The report that the US will help build six nuclear power plants in India should be taken with the proverbial pinch of salt. When it comes to the US, inter-governmental declarations are not how business gets done. It requires working through a labyrinth of terms and conditions with companies and financial institutions. And, the nuclear-reactor business is not too healthy in the US.
The six reactors to be set up in Kovvada, Andhra Pradesh are Westinghouse-designed AP1000 Pressurised Water Reactors (PWR). Westinghouse has just emerged from a Chapter 11 bankruptcy settlement on account of the construction of four AP1000 reactors in Georgia and South Carolina.
The announcement, which came during foreign secretary Vijay Gokhale’s visit to the US, seems aimed at pleasing Washington at a time when bilateral trade ties appear to have hit turbulence. It is also a token genuflection towards the Indo-US nuclear deal of 2008 that was justified by the US desire to promote civil nuclear cooperation. This deal, with its commitment to promote US nuclear reactor sales to India, came unstuck after India passed a stringent liability law that made the manufacturers, rather than the operator, primarily liable for damage in the event of an accident.
 India is waking up from nuclear energy dream
Representational image. AP
India has 22 functioning reactors, most of them pressurised heavy water reactors (PWHRs), which provide three per cent of the country’s electricity. Seven units, one of them a prototype fast breeder reactor, are under construction.
India’s nuclear power sector was coddled by the government because it served the dual purpose of providing the capacity to produce nuclear weapons and also the promise of limitless sources of energy. This was premised on Homi Bhabha’s three-stage plan that involves making fast breeder reactors (FBR) to use plutonium reprocessed from the spent fuel from the first stage PWHR plants.
Stage 2 FBRs will use a mixed oxide fuel to produce more plutonium than they consume.
In Stage 3, thorium would be used to blanket the reactor to yield Uranium 233 for the third-stage reactor, which can be refuelled by abundant natural thorium after its initial fuel charge.
Nuclear energy received the bulk of the government’s research and development (R&D) funding during the 1950-1970 period. It got some 15 per cent in the 1990s, at a time when Indian Space Research Organisation (Isro) got 20 per cent and renewables got less than one per cent. While Isro achieved world-class launch and satellite capability, despite embargoes, the department of atomic energy found it hard to even scale up the 220 MWe Canadian reactor it had got in the 1960s to 700 MWe. We have just about managed to get one going in Andhra Pradesh’s Kakrapar in 2018. The world norm for power reactors is 1,000-1,500 MWe.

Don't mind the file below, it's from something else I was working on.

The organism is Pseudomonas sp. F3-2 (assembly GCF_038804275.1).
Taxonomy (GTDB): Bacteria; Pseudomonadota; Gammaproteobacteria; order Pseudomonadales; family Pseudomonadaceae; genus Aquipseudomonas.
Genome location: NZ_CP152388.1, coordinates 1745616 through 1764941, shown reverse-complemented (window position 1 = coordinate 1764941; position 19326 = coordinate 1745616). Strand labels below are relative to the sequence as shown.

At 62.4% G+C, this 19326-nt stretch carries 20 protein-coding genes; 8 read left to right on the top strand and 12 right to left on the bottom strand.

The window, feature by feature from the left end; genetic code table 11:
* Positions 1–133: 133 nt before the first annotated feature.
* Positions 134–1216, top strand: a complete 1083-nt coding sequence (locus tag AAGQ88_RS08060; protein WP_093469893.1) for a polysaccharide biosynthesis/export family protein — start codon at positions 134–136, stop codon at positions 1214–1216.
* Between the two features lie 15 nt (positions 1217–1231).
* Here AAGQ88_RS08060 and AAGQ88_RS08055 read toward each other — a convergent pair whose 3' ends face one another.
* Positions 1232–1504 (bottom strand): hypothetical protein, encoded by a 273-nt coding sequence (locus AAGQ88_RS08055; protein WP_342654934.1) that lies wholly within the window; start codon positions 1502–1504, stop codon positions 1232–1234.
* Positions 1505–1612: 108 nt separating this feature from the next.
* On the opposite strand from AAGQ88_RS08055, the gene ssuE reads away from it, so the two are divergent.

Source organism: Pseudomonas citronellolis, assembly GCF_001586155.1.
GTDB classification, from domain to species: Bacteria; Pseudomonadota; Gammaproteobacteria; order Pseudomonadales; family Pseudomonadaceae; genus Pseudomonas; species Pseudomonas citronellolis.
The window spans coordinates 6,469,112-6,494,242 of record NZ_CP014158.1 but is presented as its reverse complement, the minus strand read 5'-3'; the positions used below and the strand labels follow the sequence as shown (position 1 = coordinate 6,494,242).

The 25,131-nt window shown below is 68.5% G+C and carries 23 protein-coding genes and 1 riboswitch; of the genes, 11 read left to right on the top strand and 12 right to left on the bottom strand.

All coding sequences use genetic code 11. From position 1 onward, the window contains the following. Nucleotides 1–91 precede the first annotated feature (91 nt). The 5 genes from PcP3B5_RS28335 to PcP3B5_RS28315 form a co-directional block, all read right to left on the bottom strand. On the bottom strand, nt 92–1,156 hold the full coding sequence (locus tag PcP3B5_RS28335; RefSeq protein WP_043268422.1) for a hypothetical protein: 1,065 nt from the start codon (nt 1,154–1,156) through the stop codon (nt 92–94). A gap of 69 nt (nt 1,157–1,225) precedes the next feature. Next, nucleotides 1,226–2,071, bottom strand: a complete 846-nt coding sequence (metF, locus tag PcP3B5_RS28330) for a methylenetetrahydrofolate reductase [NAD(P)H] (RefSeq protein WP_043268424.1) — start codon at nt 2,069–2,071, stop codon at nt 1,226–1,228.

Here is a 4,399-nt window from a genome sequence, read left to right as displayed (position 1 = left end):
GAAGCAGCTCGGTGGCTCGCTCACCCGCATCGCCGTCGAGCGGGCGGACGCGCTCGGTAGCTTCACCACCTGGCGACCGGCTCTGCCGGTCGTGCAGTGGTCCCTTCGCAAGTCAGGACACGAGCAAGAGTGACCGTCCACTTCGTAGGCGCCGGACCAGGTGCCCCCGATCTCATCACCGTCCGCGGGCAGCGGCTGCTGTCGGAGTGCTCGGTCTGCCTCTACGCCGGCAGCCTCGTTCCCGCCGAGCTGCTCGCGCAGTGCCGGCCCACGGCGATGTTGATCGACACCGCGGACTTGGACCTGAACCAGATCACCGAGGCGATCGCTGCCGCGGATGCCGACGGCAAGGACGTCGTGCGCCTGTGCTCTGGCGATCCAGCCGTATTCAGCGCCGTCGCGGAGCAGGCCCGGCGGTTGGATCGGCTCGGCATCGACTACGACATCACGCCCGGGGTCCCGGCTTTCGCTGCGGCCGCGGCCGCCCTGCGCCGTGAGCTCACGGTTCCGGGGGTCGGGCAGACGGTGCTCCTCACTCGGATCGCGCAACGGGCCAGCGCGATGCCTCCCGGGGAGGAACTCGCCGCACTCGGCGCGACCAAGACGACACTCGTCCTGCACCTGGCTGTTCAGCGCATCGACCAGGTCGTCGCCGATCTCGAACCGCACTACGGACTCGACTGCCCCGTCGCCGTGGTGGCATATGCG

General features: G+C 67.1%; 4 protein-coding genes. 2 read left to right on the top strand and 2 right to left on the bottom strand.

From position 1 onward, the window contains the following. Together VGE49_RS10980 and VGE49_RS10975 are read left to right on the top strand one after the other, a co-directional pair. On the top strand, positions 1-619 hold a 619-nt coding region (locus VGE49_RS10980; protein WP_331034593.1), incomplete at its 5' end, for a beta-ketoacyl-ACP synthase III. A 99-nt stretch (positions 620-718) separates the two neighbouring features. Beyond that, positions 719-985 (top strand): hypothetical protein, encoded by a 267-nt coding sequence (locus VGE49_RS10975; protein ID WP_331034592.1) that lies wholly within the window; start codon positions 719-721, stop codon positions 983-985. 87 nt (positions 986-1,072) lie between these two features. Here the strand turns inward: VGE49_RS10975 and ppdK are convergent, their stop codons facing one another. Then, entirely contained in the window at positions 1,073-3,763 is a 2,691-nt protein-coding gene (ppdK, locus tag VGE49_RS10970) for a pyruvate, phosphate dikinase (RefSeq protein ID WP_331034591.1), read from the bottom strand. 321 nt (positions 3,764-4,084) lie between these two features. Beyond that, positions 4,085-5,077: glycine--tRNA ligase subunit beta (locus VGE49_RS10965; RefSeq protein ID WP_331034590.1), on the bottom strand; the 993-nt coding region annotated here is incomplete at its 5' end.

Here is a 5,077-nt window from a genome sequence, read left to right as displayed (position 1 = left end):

The country was promised a 10,000 MWe capacity by the Year 2000, but even now it has only touched 7,000 MWe. After the nuclear deal there was talk of boosting nuclear energy to 63,000 MWe by 2032. But in 2011, following the blow-back from the nuclear liability legislation, this was scaled down to 14,600 MWe by 2020 and 27,500 by 2032. We will be lucky if we meet the 2000 target in 2020.
In contrast to nuclear power, India has usually exceeded its targets, at far lesser investment, in the area of renewable energy. The country’s installed wind-power capacity is 34,000MW, hydropower 44,000 MW and solar power 25,000 MW, with a target of 100,000MW by 2022. Wind and solar power have not been provided the kind of investment that has been made in nuclear energy.
Around the world, nuclear energy has taken a back seat because of the risks that reactors bring with them. Three Mile Island, Chernobyl and Fukushima have dampened the ardour of the developed world. The US, which has over 100,000 MWe capacity, stopped issuing licences for nuclear plants between 1979 and 2012. Even now, just two are under construction, while 34 have been shut down.
It is not safety alone that is a concern. The economics of nuclear power is another issue. Huge sums of money go into setting up of power plants. Most face delays and cost over-runs. Operating costs per unit of electricity tends to be higher than alternative energy sources.
There are a range of experimental reactors that promise greater safety and economy but they are yet to reach maturity. China is investing big in new reactor technologies. The stakes are huge. Nuclear technology has always had two faces—the promise of incredible bounty and its enormously destructive capacity.
As of now, India remains fixated on its three-stage plan. We will reach Stage 3 only by 2050 or so; we’re still mainly in Stage 1. Caution is needed, especially since the record of our nuclear R&D and industry is not great. We need to hedge our risks by working on alternatives, not just in the field of nuclear energy, but also renewables, where our performance has been much better.